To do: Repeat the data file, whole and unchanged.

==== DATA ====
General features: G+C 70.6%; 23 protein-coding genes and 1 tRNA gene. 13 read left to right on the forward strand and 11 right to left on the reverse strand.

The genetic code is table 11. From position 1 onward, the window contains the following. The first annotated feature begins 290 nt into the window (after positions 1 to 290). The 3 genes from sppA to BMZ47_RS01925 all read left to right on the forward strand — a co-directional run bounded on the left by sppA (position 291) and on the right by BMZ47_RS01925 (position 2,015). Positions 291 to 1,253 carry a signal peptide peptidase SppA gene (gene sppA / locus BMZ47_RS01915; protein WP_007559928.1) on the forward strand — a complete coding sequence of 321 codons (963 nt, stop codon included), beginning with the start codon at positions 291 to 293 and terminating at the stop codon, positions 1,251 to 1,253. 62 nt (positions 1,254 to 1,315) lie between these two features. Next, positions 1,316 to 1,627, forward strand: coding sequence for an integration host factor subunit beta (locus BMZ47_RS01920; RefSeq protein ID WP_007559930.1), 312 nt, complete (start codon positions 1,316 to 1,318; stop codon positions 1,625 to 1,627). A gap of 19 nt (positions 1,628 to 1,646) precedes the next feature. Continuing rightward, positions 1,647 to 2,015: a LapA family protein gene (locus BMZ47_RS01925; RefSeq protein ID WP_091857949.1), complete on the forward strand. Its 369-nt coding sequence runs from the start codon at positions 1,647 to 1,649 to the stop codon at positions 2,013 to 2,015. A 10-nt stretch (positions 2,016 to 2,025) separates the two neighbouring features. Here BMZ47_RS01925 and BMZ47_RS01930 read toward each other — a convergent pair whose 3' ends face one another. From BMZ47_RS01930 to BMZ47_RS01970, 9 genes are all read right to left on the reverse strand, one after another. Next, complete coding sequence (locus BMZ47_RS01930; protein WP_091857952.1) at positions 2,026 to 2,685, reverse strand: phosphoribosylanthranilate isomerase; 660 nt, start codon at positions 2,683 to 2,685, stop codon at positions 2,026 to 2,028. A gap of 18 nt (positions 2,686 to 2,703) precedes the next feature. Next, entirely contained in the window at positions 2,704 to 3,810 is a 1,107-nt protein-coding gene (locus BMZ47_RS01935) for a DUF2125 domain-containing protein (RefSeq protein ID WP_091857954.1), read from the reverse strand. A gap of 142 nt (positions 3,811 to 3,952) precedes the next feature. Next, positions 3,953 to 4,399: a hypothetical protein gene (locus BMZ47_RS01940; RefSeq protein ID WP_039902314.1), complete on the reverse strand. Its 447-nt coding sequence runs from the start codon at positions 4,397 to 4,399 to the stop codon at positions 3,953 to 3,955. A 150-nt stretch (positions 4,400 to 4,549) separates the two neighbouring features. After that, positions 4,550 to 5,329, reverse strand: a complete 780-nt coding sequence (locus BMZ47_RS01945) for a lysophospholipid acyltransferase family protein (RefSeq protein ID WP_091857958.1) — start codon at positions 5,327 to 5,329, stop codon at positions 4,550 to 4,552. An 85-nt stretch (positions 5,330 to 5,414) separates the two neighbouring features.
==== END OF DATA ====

General features: G+C 70.6%; 23 protein-coding genes and 1 tRNA gene. 13 read left to right on the forward strand and 11 right to left on the reverse strand.

The genetic code is table 11. From position 1 onward, the window contains the following. The first annotated feature begins 290 nt into the window (after positions 1 to 290). The 3 genes from sppA to BMZ47_RS01925 all read left to right on the forward strand — a co-directional run bounded on the left by sppA (position 291) and on the right by BMZ47_RS01925 (position 2,015). Positions 291 to 1,253 carry a signal peptide peptidase SppA gene (gene sppA / locus BMZ47_RS01915; protein WP_007559928.1) on the forward strand — a complete coding sequence of 321 codons (963 nt, stop codon included), beginning with the start codon at positions 291 to 293 and terminating at the stop codon, positions 1,251 to 1,253. 62 nt (positions 1,254 to 1,315) lie between these two features. Next, positions 1,316 to 1,627, forward strand: coding sequence for an integration host factor subunit beta (locus BMZ47_RS01920; RefSeq protein ID WP_007559930.1), 312 nt, complete (start codon positions 1,316 to 1,318; stop codon positions 1,625 to 1,627). A gap of 19 nt (positions 1,628 to 1,646) precedes the next feature. Continuing rightward, positions 1,647 to 2,015: a LapA family protein gene (locus BMZ47_RS01925; RefSeq protein ID WP_091857949.1), complete on the forward strand. Its 369-nt coding sequence runs from the start codon at positions 1,647 to 1,649 to the stop codon at positions 2,013 to 2,015. A 10-nt stretch (positions 2,016 to 2,025) separates the two neighbouring features. Here BMZ47_RS01925 and BMZ47_RS01930 read toward each other — a convergent pair whose 3' ends face one another. From BMZ47_RS01930 to BMZ47_RS01970, 9 genes are all read right to left on the reverse strand, one after another. Next, complete coding sequence (locus BMZ47_RS01930; protein WP_091857952.1) at positions 2,026 to 2,685, reverse strand: phosphoribosylanthranilate isomerase; 660 nt, start codon at positions 2,683 to 2,685, stop codon at positions 2,026 to 2,028. A gap of 18 nt (positions 2,686 to 2,703) precedes the next feature. Next, entirely contained in the window at positions 2,704 to 3,810 is a 1,107-nt protein-coding gene (locus BMZ47_RS01935) for a DUF2125 domain-containing protein (RefSeq protein ID WP_091857954.1), read from the reverse strand. A gap of 142 nt (positions 3,811 to 3,952) precedes the next feature. Next, positions 3,953 to 4,399: a hypothetical protein gene (locus BMZ47_RS01940; RefSeq protein ID WP_039902314.1), complete on the reverse strand. Its 447-nt coding sequence runs from the start codon at positions 4,397 to 4,399 to the stop codon at positions 3,953 to 3,955. A 150-nt stretch (positions 4,400 to 4,549) separates the two neighbouring features. After that, positions 4,550 to 5,329, reverse strand: a complete 780-nt coding sequence (locus BMZ47_RS01945) for a lysophospholipid acyltransferase family protein (RefSeq protein ID WP_091857958.1) — start codon at positions 5,327 to 5,329, stop codon at positions 4,550 to 4,552. An 85-nt stretch (positions 5,330 to 5,414) separates the two neighbouring features.